Suicide Prevention Resources

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You are not alone. Anyone can access crisis services for mental health, substance use disorders or other emotional distress at the resources below.

Reach out for yourself or someone else needing crisis support.

  1. 988 Lifeline Chat and Text - 988 Suicide & Crisis Lifeline: This Lifeline is free, confidential, and available to everyone 24/7 by call, text, or chat. Additional resources are available for Veterans, Spanish speakers, and LGBTQ+ youth and young adults. Callers who are Deaf, DeafDisabled, Hard of Hearing, or Late-Deafened can directly dial 988 on a videophone or click the "ASL Now" button on to connect with crisis counselors who can communicate in ASL.
  2. Call Blackline: 800-604-5841 – Call BlackLine® provides a space for peer support, counseling, reporting of mistreatment, witnessing and affirming the lived experiences of folks most impacted by systematic oppression with an LGBTQ+ Black Femme Lens. Call BlackLine® prioritizes BIPOC (Black, Indigenous, and People of Color).
  3. The Trevor Project: 866-488-7386 – 24/7 Lifeline for LGBTQ+ young people.
  4. Veterans Crisis Line: Dial 988, then Press 1. The Veterans Crisis Line serves Veterans, service members, National Guard and Reserve members, and those who support them.
  5. COPLINE: An Officer's Lifeline: 1-800-267-5463 – COPLINE serves active and retired law enforcement officers and their loved ones.
  6. 1-800-Runaway: The National Runaway Safeline offers free and confidential support for youth and families in crisis.
  7. Trans Lifeline: 877-565-8860 – Trans Lifeline offers direct emotional and financial support to trans people in crisis – for the trans community, by the trans community.
  8. Statewide Peer Warmline: 1-855-PEERS NC (855-733-7762) 24/7 – North Carolinians can call the Peer Warmline to speak with a Peer Support Specialist. Peer Support Specialists (or “peers”) are people living in recovery with mental illness and/or substance use disorder who provide support to others who may have similar life experiences and can benefit from their lived experiences.  

According to the Harvard T.H. Chan School of Public Health:

“Means reduction” (reducing a suicidal person’s access to highly lethal means) is an important part of a comprehensive approach to suicide prevention.

Many suicide attempts are made with little planning during a short-term crisis period. Nine out of ten people who survive a suicide attempt do not go on to die by suicide.  

Temporary restriction of access to deadly means, for those experiencing suicidal thoughts, can save a life. If you are experiencing thoughts of suicide, reach out to the 988 Suicide and Crisis Lifeline, speak with a mental health professional, and ask someone you trust to lock away firearms and medications.  

To prevent suicide, we can all promote safe storage and lethal means reduction in our homes and communities. 

  1. NC Secure All Firearms Effectively (NC SAFE)
    Help us raise awareness about the urgent need to secure firearms in North Carolina effectively.  Firearms are the most common method of suicide for youth and adults. Additionally, firearms are the leading cause of injury-related death for children and youth in the state, and firearm thefts are on the rise. If you own a firearm, make sure it’s safely secured, including in your car. Safe storage is an essential part of responsible firearm ownership and firearm safety starts with you.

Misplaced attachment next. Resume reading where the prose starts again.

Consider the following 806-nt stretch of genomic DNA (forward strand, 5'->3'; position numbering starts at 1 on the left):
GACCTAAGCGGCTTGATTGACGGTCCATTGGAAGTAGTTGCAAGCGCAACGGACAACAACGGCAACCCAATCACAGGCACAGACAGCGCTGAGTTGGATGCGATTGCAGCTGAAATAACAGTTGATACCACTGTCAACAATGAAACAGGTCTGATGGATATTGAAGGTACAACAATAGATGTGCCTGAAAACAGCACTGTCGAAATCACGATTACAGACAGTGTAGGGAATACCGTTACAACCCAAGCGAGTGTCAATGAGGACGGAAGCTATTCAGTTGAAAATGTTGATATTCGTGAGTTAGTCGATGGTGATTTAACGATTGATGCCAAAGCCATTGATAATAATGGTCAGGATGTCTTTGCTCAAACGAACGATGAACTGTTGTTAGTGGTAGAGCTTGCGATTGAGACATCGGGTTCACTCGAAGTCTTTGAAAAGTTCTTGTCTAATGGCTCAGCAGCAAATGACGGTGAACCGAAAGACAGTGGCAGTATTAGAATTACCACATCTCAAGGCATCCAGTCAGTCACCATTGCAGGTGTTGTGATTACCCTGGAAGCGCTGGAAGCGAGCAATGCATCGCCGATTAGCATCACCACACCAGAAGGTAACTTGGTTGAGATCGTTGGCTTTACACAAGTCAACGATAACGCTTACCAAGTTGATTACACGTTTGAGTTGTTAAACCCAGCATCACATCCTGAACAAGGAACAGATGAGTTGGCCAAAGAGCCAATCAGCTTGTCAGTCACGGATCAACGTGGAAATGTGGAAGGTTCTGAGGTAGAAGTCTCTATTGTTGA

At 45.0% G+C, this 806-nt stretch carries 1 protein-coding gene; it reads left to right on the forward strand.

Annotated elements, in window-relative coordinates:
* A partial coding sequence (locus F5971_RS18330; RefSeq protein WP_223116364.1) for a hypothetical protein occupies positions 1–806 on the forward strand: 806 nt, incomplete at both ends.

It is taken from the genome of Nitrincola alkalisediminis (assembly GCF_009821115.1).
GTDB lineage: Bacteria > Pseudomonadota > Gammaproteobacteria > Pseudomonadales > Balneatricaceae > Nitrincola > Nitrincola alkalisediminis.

2. Project ChildSafe
    Project ChildSafe is a comprehensive firearm safety and education program—created by gun owners, for gun owners. Project ChildSafe offers a range of free and downloadable firearm safety educational materials such as toolkits, videos, and infographics. To locate free firearm safety kits, which include a cable-styled gun lock, visit Project ChildSafe - Get a Safety Kit.
  3. Counseling on Access to Lethal Means (CALM) Training
    The CALM training course is designed to teach participants how to help those at risk for suicide implement safe storage of firearms and dangerous medications while respecting their rights and autonomy. Two versions of CALM are available: 

    CALM Training, a half-day course, is available for mental health clinicians, primary care providers, substance use counselors, hotline responders, crisis intervention services and others who regularly work with people at risk for suicide.

    CALM Conversations is a 90-minute training intended for anyone–not just clinicians–who may need to have a conversation with a friend, loved one, or coworker about their access to lethal means.

    Both courses are offered for free through NC DHHS. To apply for this training or get more information, please contact Jane Ann Miller, 

  4. Firearm Safety Teams (FST)
    If you or your organization wants to take action to reduce firearm injury and violence in your community, explore creating a Firearm Safety Team or connecting with an existing team. 

    A Firearm Safety Team (FST) is an apolitical and nonpartisan group of community members, community-based organizations, and other local agencies who meet regularly to reduce firearm injury and violence. FSTs can address health issues like community violence, suicide, and unintentional injury. Partners on this team may include public health workers, parents, non-profits, law enforcement, hospitals, firearm owners, Local Health Departments, and many more. Typical FST activities can include but are not limited to providing free gun locks, presenting to groups on firearm safety, and providing Counseling on Access to Lethal Means (CALM) Training.

    NC counties with an FST include Durham, Cabarrus, Catawba, Hoke, Iredell, Mecklenburg, Pitt, Wake, Cumberland, Orange, and Martin Tyrrell Washington Health District.

    To apply for this training or get more information about Firearm Safety Teams near you, please contact Megan Lueck,